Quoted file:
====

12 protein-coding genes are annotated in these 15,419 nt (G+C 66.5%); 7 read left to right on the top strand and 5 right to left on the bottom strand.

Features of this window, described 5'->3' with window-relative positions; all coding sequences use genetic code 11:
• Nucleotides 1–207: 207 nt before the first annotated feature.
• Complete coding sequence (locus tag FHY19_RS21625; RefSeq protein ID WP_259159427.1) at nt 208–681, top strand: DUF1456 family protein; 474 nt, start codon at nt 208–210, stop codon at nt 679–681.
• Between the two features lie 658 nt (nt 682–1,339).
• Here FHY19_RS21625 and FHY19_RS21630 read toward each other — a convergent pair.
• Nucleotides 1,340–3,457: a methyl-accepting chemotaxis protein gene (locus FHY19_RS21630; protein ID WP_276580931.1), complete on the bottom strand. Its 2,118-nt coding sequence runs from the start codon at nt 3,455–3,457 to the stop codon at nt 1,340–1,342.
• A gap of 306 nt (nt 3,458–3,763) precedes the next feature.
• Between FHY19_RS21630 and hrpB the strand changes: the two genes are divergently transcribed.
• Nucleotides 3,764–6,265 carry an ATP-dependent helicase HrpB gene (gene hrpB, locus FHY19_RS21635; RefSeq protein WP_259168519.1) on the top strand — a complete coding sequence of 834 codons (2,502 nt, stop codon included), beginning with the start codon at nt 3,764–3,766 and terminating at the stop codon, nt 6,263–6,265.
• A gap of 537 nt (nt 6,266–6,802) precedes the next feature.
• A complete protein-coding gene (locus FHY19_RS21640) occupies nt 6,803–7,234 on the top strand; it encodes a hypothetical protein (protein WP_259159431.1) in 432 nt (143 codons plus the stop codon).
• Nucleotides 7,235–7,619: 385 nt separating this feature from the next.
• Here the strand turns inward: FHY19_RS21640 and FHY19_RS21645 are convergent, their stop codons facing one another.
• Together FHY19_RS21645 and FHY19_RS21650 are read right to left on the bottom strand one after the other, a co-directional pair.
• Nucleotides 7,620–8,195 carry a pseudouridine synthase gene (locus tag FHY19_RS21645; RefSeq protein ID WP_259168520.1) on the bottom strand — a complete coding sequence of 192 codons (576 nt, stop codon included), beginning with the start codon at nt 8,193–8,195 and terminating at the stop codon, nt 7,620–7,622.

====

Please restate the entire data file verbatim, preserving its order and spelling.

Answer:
12 protein-coding genes are annotated in these 15,419 nt (G+C 66.5%); 7 read left to right on the top strand and 5 right to left on the bottom strand.

Features of this window, described 5'->3' with window-relative positions; all coding sequences use genetic code 11:
• Nucleotides 1–207: 207 nt before the first annotated feature.
• Complete coding sequence (locus tag FHY19_RS21625; RefSeq protein ID WP_259159427.1) at nt 208–681, top strand: DUF1456 family protein; 474 nt, start codon at nt 208–210, stop codon at nt 679–681.
• Between the two features lie 658 nt (nt 682–1,339).
• Here FHY19_RS21625 and FHY19_RS21630 read toward each other — a convergent pair.
• Nucleotides 1,340–3,457: a methyl-accepting chemotaxis protein gene (locus FHY19_RS21630; protein ID WP_276580931.1), complete on the bottom strand. Its 2,118-nt coding sequence runs from the start codon at nt 3,455–3,457 to the stop codon at nt 1,340–1,342.
• A gap of 306 nt (nt 3,458–3,763) precedes the next feature.
• Between FHY19_RS21630 and hrpB the strand changes: the two genes are divergently transcribed.
• Nucleotides 3,764–6,265 carry an ATP-dependent helicase HrpB gene (gene hrpB, locus FHY19_RS21635; RefSeq protein WP_259168519.1) on the top strand — a complete coding sequence of 834 codons (2,502 nt, stop codon included), beginning with the start codon at nt 3,764–3,766 and terminating at the stop codon, nt 6,263–6,265.
• A gap of 537 nt (nt 6,266–6,802) precedes the next feature.
• A complete protein-coding gene (locus FHY19_RS21640) occupies nt 6,803–7,234 on the top strand; it encodes a hypothetical protein (protein WP_259159431.1) in 432 nt (143 codons plus the stop codon).
• Nucleotides 7,235–7,619: 385 nt separating this feature from the next.
• Here the strand turns inward: FHY19_RS21640 and FHY19_RS21645 are convergent, their stop codons facing one another.
• Together FHY19_RS21645 and FHY19_RS21650 are read right to left on the bottom strand one after the other, a co-directional pair.
• Nucleotides 7,620–8,195 carry a pseudouridine synthase gene (locus tag FHY19_RS21645; RefSeq protein ID WP_259168520.1) on the bottom strand — a complete coding sequence of 192 codons (576 nt, stop codon included), beginning with the start codon at nt 8,193–8,195 and terminating at the stop codon, nt 7,620–7,622.